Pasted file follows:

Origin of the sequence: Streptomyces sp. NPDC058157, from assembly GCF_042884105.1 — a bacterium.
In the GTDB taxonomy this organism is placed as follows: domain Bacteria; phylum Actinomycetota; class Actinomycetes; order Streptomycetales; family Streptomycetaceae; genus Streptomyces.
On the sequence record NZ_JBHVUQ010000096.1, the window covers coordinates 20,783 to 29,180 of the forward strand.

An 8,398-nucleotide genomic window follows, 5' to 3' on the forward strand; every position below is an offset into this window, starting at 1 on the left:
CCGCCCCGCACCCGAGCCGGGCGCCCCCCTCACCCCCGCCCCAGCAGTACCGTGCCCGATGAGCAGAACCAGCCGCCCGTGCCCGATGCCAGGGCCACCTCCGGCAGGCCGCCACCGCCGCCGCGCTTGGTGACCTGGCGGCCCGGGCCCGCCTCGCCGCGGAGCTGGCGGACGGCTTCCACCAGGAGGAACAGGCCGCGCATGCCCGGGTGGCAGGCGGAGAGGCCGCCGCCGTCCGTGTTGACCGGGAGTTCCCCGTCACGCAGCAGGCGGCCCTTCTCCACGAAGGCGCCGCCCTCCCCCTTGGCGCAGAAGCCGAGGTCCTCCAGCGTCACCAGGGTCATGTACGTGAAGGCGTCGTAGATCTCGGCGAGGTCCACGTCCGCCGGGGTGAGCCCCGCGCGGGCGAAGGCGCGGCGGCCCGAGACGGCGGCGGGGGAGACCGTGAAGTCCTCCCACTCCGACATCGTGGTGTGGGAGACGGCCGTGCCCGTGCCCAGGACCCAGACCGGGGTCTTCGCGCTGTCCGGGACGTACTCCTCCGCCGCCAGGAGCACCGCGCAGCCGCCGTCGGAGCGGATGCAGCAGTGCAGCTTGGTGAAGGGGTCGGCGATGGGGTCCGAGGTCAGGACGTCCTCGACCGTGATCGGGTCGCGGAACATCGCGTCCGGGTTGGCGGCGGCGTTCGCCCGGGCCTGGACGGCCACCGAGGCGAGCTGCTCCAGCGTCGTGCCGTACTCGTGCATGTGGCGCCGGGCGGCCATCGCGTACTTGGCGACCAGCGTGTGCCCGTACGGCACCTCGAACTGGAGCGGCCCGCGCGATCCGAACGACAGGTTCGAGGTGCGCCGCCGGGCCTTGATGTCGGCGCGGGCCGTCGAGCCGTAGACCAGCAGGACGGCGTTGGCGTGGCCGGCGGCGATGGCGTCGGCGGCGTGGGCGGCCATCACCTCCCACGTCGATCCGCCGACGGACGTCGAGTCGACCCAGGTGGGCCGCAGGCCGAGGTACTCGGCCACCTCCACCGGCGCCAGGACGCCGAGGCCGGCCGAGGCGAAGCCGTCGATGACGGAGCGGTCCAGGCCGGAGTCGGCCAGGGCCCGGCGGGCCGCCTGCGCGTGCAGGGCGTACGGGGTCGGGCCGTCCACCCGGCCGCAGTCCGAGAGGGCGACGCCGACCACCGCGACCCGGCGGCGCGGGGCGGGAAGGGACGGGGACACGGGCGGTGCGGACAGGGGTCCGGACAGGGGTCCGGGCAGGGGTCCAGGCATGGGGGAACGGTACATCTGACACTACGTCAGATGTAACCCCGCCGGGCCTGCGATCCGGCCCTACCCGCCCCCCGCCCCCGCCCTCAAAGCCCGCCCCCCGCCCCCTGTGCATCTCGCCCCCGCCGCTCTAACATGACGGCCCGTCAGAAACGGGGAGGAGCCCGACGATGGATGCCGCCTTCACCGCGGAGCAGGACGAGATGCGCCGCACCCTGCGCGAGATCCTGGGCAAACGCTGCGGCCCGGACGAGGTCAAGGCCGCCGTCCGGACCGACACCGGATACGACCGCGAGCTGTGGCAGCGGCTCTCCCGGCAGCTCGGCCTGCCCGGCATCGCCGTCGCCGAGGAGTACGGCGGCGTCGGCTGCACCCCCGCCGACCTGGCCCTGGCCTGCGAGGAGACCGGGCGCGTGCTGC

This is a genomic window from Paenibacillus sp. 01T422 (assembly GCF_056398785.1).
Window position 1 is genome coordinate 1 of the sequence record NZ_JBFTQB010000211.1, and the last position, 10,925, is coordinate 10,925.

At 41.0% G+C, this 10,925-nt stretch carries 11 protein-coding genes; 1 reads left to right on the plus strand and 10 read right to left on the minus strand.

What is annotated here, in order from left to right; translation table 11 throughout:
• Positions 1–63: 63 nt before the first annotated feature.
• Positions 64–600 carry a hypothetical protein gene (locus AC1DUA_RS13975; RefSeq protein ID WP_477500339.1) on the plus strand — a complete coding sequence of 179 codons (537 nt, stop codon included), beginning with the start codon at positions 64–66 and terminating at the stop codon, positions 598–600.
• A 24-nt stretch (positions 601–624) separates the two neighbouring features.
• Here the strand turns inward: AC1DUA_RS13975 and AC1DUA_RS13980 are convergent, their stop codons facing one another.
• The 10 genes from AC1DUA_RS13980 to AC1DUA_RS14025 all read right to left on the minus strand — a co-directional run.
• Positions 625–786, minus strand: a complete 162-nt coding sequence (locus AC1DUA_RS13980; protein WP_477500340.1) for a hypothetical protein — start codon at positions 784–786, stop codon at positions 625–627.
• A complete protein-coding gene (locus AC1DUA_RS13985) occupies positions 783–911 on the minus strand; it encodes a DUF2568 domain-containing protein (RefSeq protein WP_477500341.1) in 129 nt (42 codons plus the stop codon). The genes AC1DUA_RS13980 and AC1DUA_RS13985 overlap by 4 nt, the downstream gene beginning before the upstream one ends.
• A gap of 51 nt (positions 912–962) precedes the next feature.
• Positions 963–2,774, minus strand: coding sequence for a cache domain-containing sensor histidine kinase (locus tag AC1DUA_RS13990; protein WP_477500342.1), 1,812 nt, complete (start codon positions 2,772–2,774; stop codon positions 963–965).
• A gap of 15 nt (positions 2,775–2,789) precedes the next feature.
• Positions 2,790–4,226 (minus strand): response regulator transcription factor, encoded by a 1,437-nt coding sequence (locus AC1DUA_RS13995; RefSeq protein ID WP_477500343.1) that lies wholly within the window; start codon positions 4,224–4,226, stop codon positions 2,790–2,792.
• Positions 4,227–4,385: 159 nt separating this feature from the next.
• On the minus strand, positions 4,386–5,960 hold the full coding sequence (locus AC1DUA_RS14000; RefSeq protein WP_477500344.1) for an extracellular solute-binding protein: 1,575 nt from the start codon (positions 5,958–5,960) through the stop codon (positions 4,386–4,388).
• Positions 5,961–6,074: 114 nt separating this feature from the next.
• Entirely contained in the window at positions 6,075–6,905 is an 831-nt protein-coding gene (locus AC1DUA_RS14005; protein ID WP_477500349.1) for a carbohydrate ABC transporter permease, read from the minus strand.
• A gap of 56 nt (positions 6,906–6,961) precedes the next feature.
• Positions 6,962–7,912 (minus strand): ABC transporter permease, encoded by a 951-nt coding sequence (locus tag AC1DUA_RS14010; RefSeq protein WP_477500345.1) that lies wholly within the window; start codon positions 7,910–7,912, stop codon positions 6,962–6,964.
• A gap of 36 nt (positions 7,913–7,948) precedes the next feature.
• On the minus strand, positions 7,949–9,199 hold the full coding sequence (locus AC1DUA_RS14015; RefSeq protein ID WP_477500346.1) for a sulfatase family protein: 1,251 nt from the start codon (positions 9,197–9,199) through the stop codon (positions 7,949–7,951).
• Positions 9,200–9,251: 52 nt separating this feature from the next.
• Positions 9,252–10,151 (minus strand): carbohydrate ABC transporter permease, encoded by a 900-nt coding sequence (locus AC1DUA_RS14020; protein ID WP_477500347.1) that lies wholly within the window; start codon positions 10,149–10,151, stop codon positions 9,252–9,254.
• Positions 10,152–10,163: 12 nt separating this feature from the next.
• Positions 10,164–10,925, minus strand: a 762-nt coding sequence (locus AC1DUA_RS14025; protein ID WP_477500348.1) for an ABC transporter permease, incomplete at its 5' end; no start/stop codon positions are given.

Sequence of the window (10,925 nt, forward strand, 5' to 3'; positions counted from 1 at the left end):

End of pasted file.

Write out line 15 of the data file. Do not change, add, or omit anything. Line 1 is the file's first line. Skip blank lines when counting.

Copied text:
• Positions 625–786, minus strand: a complete 162-nt coding sequence (locus AC1DUA_RS13980; protein WP_477500340.1) for a hypothetical protein — start codon at positions 784–786, stop codon at positions 625–627.